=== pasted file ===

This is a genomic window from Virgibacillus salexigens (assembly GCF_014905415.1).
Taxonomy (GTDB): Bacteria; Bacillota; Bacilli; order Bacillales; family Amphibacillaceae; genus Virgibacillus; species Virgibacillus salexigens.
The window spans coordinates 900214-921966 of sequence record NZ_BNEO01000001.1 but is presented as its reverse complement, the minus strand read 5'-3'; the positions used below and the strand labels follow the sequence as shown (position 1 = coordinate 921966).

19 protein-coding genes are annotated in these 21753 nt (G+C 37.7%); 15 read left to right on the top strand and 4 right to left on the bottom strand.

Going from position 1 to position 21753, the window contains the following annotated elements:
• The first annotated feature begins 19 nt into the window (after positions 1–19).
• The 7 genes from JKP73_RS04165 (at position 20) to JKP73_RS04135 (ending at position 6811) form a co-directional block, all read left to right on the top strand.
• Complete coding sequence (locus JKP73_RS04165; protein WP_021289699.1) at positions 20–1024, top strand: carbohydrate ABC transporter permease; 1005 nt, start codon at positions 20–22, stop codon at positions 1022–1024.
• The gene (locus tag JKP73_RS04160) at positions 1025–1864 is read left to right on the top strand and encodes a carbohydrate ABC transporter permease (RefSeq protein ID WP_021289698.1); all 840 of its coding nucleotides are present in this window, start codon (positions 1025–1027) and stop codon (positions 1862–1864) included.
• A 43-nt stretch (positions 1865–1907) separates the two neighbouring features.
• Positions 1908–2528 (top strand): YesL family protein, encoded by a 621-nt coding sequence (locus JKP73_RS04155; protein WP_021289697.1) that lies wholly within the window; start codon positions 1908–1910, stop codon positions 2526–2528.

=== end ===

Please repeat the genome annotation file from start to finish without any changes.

This is a genomic window from Virgibacillus salexigens (assembly GCF_014905415.1).
Taxonomy (GTDB): Bacteria; Bacillota; Bacilli; order Bacillales; family Amphibacillaceae; genus Virgibacillus; species Virgibacillus salexigens.
The window spans coordinates 900214-921966 of sequence record NZ_BNEO01000001.1 but is presented as its reverse complement, the minus strand read 5'-3'; the positions used below and the strand labels follow the sequence as shown (position 1 = coordinate 921966).

19 protein-coding genes are annotated in these 21753 nt (G+C 37.7%); 15 read left to right on the top strand and 4 right to left on the bottom strand.

Going from position 1 to position 21753, the window contains the following annotated elements:
• The first annotated feature begins 19 nt into the window (after positions 1–19).
• The 7 genes from JKP73_RS04165 (at position 20) to JKP73_RS04135 (ending at position 6811) form a co-directional block, all read left to right on the top strand.
• Complete coding sequence (locus JKP73_RS04165; protein WP_021289699.1) at positions 20–1024, top strand: carbohydrate ABC transporter permease; 1005 nt, start codon at positions 20–22, stop codon at positions 1022–1024.
• The gene (locus tag JKP73_RS04160) at positions 1025–1864 is read left to right on the top strand and encodes a carbohydrate ABC transporter permease (RefSeq protein ID WP_021289698.1); all 840 of its coding nucleotides are present in this window, start codon (positions 1025–1027) and stop codon (positions 1862–1864) included.
• A 43-nt stretch (positions 1865–1907) separates the two neighbouring features.
• Positions 1908–2528 (top strand): YesL family protein, encoded by a 621-nt coding sequence (locus JKP73_RS04155; protein WP_021289697.1) that lies wholly within the window; start codon positions 1908–1910, stop codon positions 2526–2528.